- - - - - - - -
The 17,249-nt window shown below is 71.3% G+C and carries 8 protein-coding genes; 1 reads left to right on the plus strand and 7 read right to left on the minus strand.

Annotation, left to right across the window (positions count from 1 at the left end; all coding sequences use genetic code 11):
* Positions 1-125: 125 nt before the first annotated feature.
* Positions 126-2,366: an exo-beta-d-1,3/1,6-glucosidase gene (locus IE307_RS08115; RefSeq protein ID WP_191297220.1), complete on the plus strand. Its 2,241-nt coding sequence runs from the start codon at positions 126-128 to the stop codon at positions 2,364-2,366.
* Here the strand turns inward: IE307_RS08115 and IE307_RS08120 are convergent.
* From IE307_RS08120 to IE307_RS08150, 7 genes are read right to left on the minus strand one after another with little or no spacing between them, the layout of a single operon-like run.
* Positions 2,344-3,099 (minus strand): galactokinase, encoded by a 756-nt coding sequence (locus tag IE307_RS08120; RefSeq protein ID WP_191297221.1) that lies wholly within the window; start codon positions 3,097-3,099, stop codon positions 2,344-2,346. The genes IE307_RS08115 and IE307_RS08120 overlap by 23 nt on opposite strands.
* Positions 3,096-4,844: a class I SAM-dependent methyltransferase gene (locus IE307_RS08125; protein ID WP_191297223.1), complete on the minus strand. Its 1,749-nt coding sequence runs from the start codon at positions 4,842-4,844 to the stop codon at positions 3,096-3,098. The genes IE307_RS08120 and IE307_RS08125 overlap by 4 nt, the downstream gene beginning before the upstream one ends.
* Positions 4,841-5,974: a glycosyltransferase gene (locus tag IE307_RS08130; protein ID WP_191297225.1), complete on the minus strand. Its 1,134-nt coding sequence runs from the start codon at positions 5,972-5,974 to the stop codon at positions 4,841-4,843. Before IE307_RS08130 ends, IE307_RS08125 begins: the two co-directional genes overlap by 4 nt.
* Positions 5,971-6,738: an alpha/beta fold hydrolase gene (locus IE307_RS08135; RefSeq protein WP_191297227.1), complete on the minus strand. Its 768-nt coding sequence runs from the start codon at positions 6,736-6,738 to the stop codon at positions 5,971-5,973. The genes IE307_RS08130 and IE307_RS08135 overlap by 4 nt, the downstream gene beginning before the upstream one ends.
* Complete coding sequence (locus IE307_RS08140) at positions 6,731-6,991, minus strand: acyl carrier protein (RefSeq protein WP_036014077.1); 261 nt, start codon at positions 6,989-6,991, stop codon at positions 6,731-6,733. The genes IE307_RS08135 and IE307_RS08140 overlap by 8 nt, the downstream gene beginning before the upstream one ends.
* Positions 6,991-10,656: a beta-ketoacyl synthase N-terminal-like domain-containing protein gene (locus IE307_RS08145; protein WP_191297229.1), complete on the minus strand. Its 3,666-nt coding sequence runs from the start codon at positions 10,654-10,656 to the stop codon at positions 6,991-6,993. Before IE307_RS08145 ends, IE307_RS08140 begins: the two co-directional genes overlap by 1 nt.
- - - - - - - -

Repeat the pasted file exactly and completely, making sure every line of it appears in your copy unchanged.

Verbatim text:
The 17,249-nt window shown below is 71.3% G+C and carries 8 protein-coding genes; 1 reads left to right on the plus strand and 7 read right to left on the minus strand.

Annotation, left to right across the window (positions count from 1 at the left end; all coding sequences use genetic code 11):
* Positions 1-125: 125 nt before the first annotated feature.
* Positions 126-2,366: an exo-beta-d-1,3/1,6-glucosidase gene (locus IE307_RS08115; RefSeq protein ID WP_191297220.1), complete on the plus strand. Its 2,241-nt coding sequence runs from the start codon at positions 126-128 to the stop codon at positions 2,364-2,366.
* Here the strand turns inward: IE307_RS08115 and IE307_RS08120 are convergent.
* From IE307_RS08120 to IE307_RS08150, 7 genes are read right to left on the minus strand one after another with little or no spacing between them, the layout of a single operon-like run.
* Positions 2,344-3,099 (minus strand): galactokinase, encoded by a 756-nt coding sequence (locus tag IE307_RS08120; RefSeq protein ID WP_191297221.1) that lies wholly within the window; start codon positions 3,097-3,099, stop codon positions 2,344-2,346. The genes IE307_RS08115 and IE307_RS08120 overlap by 23 nt on opposite strands.
* Positions 3,096-4,844: a class I SAM-dependent methyltransferase gene (locus IE307_RS08125; protein ID WP_191297223.1), complete on the minus strand. Its 1,749-nt coding sequence runs from the start codon at positions 4,842-4,844 to the stop codon at positions 3,096-3,098. The genes IE307_RS08120 and IE307_RS08125 overlap by 4 nt, the downstream gene beginning before the upstream one ends.
* Positions 4,841-5,974: a glycosyltransferase gene (locus tag IE307_RS08130; protein ID WP_191297225.1), complete on the minus strand. Its 1,134-nt coding sequence runs from the start codon at positions 5,972-5,974 to the stop codon at positions 4,841-4,843. Before IE307_RS08130 ends, IE307_RS08125 begins: the two co-directional genes overlap by 4 nt.
* Positions 5,971-6,738: an alpha/beta fold hydrolase gene (locus IE307_RS08135; RefSeq protein WP_191297227.1), complete on the minus strand. Its 768-nt coding sequence runs from the start codon at positions 6,736-6,738 to the stop codon at positions 5,971-5,973. The genes IE307_RS08130 and IE307_RS08135 overlap by 4 nt, the downstream gene beginning before the upstream one ends.
* Complete coding sequence (locus IE307_RS08140) at positions 6,731-6,991, minus strand: acyl carrier protein (RefSeq protein WP_036014077.1); 261 nt, start codon at positions 6,989-6,991, stop codon at positions 6,731-6,733. The genes IE307_RS08135 and IE307_RS08140 overlap by 8 nt, the downstream gene beginning before the upstream one ends.
* Positions 6,991-10,656: a beta-ketoacyl synthase N-terminal-like domain-containing protein gene (locus IE307_RS08145; protein WP_191297229.1), complete on the minus strand. Its 3,666-nt coding sequence runs from the start codon at positions 10,654-10,656 to the stop codon at positions 6,991-6,993. Before IE307_RS08145 ends, IE307_RS08140 begins: the two co-directional genes overlap by 1 nt.